“Find your authentic self” with Jason Feldman

Riley Young, Staff writer

Month of Understanding (MOU), MultiCulti and affinity spaces are collectively organized and run by the Dean of Equity and Inclusion at Urban. In an interview with The Urban Legend, Feldman reveals his ideas for MOU, gives advice and shares his personal history. The following interview has been edited and condensed for clarity. 

 

Riley Young: What were your childhood/teenage years like?

 

Jason Ernest Feldman: I was born to a Filipina immigrant mother, who came over from the Philippines after med school, and a Jewish father who had been raised in New York, in a very traditional Jewish area. My mom converted to Judaism and I was born a Filipino Jew. I went to a private school, and then went with my high school sweetheart to George Washington University. Don’t you dare go to college with your high school sweetheart. It’s such a mistake. It wasn’t the right time, or the right place. I ended up transferring to Boston College where my childhood best friend was going to school. I immediately felt at home. 

 

RY: Why did you want to become Urban’s DEI?

 

JF: Working in education offers me an opportunity to provide healing in equity and inclusion for students in a way I never got. I want to make it clear to folks that my role is student-facing. I’m here for those who feel they’re not yet accessing the school’s community.  If there are students who feel their whole person can’t be part of the classroom or the community, those are the spaces I want to channel my energy into. 

 

RY: What are your plans for MOU and Multiculti this year?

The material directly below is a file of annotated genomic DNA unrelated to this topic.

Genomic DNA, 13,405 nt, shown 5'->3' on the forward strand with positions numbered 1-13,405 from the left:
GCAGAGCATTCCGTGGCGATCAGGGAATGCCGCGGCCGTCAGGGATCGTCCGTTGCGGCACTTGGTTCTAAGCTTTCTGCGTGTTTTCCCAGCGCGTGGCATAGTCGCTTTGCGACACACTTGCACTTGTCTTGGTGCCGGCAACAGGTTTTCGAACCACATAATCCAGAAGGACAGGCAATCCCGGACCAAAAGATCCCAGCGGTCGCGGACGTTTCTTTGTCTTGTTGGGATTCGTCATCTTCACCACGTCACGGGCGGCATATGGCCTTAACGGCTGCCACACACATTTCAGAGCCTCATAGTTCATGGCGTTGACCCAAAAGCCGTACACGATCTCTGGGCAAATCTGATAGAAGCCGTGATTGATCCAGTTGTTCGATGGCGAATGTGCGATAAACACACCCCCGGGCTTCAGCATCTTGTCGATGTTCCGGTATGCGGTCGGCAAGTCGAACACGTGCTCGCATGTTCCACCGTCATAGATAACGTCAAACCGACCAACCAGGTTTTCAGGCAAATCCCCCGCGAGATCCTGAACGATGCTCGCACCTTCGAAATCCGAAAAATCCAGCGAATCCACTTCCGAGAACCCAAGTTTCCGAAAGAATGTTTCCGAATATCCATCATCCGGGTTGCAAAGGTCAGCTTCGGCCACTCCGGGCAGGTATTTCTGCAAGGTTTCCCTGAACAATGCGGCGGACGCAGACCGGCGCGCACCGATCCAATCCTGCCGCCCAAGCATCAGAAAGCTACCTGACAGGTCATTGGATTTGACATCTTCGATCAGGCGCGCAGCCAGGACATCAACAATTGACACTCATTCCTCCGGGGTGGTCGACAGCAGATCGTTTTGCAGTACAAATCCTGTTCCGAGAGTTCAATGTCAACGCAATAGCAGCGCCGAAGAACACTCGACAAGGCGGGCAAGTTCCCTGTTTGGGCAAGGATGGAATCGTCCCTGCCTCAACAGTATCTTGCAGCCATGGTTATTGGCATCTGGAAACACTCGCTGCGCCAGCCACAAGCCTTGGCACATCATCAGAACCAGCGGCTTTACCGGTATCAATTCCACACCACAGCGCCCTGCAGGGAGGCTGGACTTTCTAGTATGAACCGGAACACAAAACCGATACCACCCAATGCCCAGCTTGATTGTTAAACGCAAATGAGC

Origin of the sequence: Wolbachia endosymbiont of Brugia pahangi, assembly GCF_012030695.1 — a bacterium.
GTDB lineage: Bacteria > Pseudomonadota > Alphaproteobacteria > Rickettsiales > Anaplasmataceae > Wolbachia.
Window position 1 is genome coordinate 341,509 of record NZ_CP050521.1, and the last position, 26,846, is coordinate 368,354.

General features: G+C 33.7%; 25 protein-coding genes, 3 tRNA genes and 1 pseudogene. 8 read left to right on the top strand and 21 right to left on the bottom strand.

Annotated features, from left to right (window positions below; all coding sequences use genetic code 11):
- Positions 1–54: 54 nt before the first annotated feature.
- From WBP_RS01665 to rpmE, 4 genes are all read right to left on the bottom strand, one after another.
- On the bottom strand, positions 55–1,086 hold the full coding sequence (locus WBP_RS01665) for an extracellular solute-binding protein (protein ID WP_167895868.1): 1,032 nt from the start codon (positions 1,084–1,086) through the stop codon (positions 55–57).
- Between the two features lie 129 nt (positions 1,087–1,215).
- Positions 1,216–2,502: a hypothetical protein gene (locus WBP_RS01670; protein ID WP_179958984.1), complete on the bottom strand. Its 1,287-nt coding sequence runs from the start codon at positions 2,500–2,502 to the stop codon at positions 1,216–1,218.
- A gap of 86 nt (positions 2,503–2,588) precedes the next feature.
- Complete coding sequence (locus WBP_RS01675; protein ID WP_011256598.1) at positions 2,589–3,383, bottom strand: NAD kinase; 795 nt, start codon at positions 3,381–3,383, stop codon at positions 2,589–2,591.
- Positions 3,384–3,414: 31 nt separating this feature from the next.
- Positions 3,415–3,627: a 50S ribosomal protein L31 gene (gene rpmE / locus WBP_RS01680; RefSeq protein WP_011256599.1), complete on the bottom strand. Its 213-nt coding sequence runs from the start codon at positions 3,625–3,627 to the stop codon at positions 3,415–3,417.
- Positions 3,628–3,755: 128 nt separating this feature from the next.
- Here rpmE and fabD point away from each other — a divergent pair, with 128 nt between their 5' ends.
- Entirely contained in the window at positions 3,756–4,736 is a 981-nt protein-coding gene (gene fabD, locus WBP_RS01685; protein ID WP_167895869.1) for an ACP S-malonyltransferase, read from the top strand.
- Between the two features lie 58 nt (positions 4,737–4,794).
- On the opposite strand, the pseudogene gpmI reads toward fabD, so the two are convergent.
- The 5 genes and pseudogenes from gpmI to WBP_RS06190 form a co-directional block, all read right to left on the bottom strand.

JF: The fact that so many people talk about MOU is such a beautiful thing. The whole event is truly part of the school’s fiber; I want to protect its integrity. I would love for us to empower our affinity and ally spaces to do some teaching, not only during MOU. I don’t want our young activists to channel so much energy into the month of January and February, burn themselves out, then feel as if the work is over. Like, “I learned during MOU. Now I’m chillin’ for the rest of the year.” Not how it works. I would love this to kind of be an ongoing conversation where we view MOU as one of the MANY public events where our student body learns about cultures, ethnicities and identity markers that are different from their own.

 

RY: What advice would you give to your younger self, people of color at Urban or to any student who doesn’t feel they fit into a certain category?

 

JF: To anybody who feels they have an inner voice telling them some part of their identity isn’t accepted in this space: If you’re putting on a mask for the rest of the community trying to hide other parts of yourself, the invitation would be to listen to that voice. Start to wonder, “Why do I not feel comfortable in this space?” “Why do I feel like I’m putting on a mask?” And then “Who else can I talk to about this?” Who else might be feeling this way but is also afraid to say something? So whether it’s affinity and ally spaces, whether it’s clubs, whether it’s sports, whether it’s the performing arts department, finding space where you can truly express who you are, without feeling like you have to filter is the greatest gift you could find. Lean into that. You don’t have to pretend to be something you’re not. Find your authentic self, love that version every single day.